Cyclic AMP cascade mediates the inhibitory odor response of isolated toad olfactory receptor neurons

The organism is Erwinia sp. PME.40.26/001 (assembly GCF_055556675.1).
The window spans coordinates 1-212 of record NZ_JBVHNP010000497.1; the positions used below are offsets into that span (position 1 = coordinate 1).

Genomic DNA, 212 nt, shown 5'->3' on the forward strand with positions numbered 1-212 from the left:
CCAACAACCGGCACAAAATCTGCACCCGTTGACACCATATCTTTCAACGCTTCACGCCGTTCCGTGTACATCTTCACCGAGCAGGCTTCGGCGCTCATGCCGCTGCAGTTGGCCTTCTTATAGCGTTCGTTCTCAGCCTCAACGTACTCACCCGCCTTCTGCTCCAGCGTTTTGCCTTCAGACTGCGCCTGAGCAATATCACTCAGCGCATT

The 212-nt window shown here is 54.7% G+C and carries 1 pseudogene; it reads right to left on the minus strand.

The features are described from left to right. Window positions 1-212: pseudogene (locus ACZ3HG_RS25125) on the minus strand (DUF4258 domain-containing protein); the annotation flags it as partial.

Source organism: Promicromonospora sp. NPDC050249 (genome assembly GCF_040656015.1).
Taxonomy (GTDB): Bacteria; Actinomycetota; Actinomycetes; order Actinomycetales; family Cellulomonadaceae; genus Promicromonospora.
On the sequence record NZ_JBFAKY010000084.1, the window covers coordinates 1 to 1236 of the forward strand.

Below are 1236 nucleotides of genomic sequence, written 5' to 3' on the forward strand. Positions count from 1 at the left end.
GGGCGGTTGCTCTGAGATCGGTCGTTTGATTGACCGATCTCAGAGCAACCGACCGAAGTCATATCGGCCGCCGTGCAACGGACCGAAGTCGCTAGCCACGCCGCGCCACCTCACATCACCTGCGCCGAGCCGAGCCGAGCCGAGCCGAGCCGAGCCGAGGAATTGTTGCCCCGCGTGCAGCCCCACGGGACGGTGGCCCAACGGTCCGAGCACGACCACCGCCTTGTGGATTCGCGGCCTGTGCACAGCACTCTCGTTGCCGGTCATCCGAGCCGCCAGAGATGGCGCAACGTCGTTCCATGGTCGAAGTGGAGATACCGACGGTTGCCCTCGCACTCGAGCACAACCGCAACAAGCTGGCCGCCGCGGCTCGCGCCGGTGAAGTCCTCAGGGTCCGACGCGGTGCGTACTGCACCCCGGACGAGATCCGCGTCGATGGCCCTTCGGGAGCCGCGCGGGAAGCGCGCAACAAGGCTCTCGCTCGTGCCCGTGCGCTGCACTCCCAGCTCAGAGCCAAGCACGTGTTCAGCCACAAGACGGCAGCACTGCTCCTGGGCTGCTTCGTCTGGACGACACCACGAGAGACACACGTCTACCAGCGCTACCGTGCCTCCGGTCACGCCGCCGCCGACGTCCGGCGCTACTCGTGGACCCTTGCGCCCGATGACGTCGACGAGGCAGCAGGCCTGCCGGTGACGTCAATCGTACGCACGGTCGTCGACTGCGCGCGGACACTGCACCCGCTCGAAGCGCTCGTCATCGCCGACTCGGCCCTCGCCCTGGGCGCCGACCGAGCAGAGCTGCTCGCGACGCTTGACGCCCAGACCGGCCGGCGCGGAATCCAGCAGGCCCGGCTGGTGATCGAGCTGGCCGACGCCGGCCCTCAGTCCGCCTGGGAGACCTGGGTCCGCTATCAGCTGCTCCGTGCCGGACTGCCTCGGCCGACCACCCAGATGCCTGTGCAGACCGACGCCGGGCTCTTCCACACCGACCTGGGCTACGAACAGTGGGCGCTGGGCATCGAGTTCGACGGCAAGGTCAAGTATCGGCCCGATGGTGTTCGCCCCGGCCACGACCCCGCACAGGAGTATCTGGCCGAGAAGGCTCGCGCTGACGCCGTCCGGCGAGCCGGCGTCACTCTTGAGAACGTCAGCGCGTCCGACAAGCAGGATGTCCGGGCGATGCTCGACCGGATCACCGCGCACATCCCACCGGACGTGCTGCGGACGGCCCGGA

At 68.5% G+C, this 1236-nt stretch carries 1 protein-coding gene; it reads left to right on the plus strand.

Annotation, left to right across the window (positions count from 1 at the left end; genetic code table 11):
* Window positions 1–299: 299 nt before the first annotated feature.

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Odor stimulation may excite or inhibit olfactory receptor neurons (ORNs). It is well established that the excitatory response involves a cyclic AMP (cAMP) transduction mechanism that activates a nonselective cationic cyclic nucleotide-gated (CNG) conductance, accompanied by the activation of a Ca2+-dependent Cl- conductance, both causing a depolarizing receptor potential. In contrast, odor inhibition is attributed to a hyperpolarizing receptor potential. It has been proposed that a Ca2+-dependent K+ (K-Ca) conductance plays a key role in odor inhibition, both in toad and rat isolated olfactory neurons. The mechanism underlying odor inhibition has remained elusive. We assessed its study using various pharmacological agents and caged compounds for cAMP, Ca2+, and inositol 1,4,5-triphosphate (InsP 3) on isolated toad ORNs. The odor-triggered K-Ca current was reduced on exposing the cell either to the CNG channel blocker LY83583 (20 mu M) or to the adenylyl cyclase inhibitor SQ22536 (100 mu M). Photorelease of caged Ca2+ activated a Cl- current sensitive to niflumic acid (10 mu M) and a K+ current blockable by charybdotoxin (20 nM) and iberiotoxin (20 nM). In contrast, photoreleased Ca2+ had no effect on cells missing their cilia, indicating that these conductances are confined to the cilia. Photorelease of cAMP induced a charybdotoxin-sensitive K+ current in intact ORNs. Photorelease of InsP 3 did not increase the membrane conductance of olfactory neurons, arguing against a direct role of InsP 3 in chemotransduction. We conclude that a cAMP cascade mediates the activation of the ciliary Ca2+-dependent K+ current and that the Ca2+ ions that activate the inhibitory current enter the cilia through CNG channels.